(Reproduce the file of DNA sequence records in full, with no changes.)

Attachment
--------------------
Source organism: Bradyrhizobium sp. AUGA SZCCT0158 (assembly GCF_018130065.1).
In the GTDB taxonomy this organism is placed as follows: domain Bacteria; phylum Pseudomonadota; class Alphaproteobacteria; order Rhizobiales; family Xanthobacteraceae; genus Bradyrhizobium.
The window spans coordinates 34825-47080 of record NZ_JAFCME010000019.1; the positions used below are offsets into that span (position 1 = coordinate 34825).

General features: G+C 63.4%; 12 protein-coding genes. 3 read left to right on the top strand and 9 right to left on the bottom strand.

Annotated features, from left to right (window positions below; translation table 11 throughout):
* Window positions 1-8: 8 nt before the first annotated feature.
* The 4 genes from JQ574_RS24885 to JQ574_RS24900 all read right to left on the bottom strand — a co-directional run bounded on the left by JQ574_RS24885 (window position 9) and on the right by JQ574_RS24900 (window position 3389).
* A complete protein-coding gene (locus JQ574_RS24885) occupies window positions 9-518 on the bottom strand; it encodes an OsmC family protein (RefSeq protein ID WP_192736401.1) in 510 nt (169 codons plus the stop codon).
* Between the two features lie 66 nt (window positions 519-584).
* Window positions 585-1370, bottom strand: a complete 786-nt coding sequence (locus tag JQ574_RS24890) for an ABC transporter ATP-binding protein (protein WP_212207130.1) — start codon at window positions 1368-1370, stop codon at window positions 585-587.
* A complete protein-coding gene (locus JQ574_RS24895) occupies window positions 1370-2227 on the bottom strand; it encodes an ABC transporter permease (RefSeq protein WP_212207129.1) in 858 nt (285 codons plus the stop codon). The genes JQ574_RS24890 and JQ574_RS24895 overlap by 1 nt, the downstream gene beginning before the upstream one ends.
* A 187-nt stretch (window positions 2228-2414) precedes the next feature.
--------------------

Source organism: Bradyrhizobium sp. AUGA SZCCT0158 (assembly GCF_018130065.1).
In the GTDB taxonomy this organism is placed as follows: domain Bacteria; phylum Pseudomonadota; class Alphaproteobacteria; order Rhizobiales; family Xanthobacteraceae; genus Bradyrhizobium.
The window spans coordinates 34825-47080 of record NZ_JAFCME010000019.1; the positions used below are offsets into that span (position 1 = coordinate 34825).

General features: G+C 63.4%; 12 protein-coding genes. 3 read left to right on the top strand and 9 right to left on the bottom strand.

Annotated features, from left to right (window positions below; translation table 11 throughout):
* Window positions 1-8: 8 nt before the first annotated feature.
* The 4 genes from JQ574_RS24885 to JQ574_RS24900 all read right to left on the bottom strand — a co-directional run bounded on the left by JQ574_RS24885 (window position 9) and on the right by JQ574_RS24900 (window position 3389).
* A complete protein-coding gene (locus JQ574_RS24885) occupies window positions 9-518 on the bottom strand; it encodes an OsmC family protein (RefSeq protein ID WP_192736401.1) in 510 nt (169 codons plus the stop codon).
* Between the two features lie 66 nt (window positions 519-584).
* Window positions 585-1370, bottom strand: a complete 786-nt coding sequence (locus tag JQ574_RS24890) for an ABC transporter ATP-binding protein (protein WP_212207130.1) — start codon at window positions 1368-1370, stop codon at window positions 585-587.
* A complete protein-coding gene (locus JQ574_RS24895) occupies window positions 1370-2227 on the bottom strand; it encodes an ABC transporter permease (RefSeq protein WP_212207129.1) in 858 nt (285 codons plus the stop codon). The genes JQ574_RS24890 and JQ574_RS24895 overlap by 1 nt, the downstream gene beginning before the upstream one ends.
* A 187-nt stretch (window positions 2228-2414) precedes the next feature.